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Image of Victorian Christmas card

Christmas Card

Q I was wondering if you could take a look at a greeting card found in an old family album. I think it is awesome looking - the detail and colouring on the little boy is amazing. I was hoping you may be able to tell me some history on it, may be what year it's from and does the word "AJAX "stand for the cleaning product or did it stand for something else? Were these cards very popular? Were they just for the wealthy? Are they of any value or highly collectable?

Janet

A The card is a Victorian Christmas card dating around 1880. The reason the colouring is so rich is because it was printed by chromolithography - a technique of printing from stone. This card may have been printed using eight or more colours, each colour requiring a different stone.

The boy is wearing a sailor-suit which were very popular in Victorian times and reflected the nations pride in the their navy, which leads me on to the name "Ajax" which is the name given to a Battleship built in 1880, and went out of service in 1904.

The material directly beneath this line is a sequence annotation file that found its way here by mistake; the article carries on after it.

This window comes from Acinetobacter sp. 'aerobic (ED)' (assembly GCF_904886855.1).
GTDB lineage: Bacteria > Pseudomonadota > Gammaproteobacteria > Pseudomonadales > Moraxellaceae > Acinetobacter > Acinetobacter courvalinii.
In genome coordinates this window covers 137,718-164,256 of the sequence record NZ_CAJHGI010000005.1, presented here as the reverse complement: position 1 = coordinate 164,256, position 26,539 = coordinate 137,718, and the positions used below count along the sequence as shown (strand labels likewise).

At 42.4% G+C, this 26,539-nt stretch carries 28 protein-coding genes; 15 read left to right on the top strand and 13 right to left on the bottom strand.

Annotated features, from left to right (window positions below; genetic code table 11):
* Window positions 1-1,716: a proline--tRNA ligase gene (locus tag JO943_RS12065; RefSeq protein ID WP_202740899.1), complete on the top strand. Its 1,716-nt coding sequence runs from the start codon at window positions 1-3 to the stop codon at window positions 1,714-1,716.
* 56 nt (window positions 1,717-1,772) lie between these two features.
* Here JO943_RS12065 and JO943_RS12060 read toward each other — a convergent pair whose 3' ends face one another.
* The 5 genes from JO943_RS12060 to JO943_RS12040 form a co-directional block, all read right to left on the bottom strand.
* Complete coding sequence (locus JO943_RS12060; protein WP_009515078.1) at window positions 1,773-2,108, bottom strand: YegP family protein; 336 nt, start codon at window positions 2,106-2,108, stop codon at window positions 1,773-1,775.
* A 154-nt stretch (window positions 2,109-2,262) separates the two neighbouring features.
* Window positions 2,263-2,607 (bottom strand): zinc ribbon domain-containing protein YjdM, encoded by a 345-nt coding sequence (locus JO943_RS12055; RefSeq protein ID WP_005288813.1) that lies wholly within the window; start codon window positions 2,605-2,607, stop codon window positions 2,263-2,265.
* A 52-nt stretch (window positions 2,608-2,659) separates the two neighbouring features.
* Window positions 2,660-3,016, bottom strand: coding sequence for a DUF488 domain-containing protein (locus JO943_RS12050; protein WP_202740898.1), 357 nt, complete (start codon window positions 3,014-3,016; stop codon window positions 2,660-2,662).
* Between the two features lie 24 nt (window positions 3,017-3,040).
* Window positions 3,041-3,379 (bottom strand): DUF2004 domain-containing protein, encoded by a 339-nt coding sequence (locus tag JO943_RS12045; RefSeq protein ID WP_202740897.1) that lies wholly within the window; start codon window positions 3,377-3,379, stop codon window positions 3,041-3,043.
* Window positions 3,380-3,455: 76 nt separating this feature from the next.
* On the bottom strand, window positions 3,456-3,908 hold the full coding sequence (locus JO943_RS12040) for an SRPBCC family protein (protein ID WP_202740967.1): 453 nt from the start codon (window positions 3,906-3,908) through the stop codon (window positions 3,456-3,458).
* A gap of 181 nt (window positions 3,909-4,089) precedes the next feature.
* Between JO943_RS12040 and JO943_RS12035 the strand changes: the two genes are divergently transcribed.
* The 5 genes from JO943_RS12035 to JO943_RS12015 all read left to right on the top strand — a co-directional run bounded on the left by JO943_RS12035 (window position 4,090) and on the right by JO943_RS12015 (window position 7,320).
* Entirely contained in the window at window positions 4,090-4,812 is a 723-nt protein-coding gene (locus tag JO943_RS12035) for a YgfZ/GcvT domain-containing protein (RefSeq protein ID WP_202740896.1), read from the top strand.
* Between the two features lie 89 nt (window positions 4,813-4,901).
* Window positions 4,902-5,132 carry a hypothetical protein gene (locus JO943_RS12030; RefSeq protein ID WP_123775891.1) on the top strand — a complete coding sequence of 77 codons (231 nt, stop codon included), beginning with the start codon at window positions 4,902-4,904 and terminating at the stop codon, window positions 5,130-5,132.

Victorian greeting cards are collectable - just take a look on eBay, that will give you some idea of the interest there is. In the UK this particular card in a good, clean condition could be purchased for a few pounds.

These cards were extremely popular in their time and the makers classified themselves as Fine Art publishers. Every year, just before Christmas, new collections of cards from the major card publishers were reviewed in the press. Produced in all price ranges they were affordable to every level of society - children, chambers maids, footmen, working and middle classes, the gentry and even the Queen herself !

MW

 

This regular feature invites answers by email to members’ questions on an item of ephemera.

 

Ephemera - minor transient documents of every day life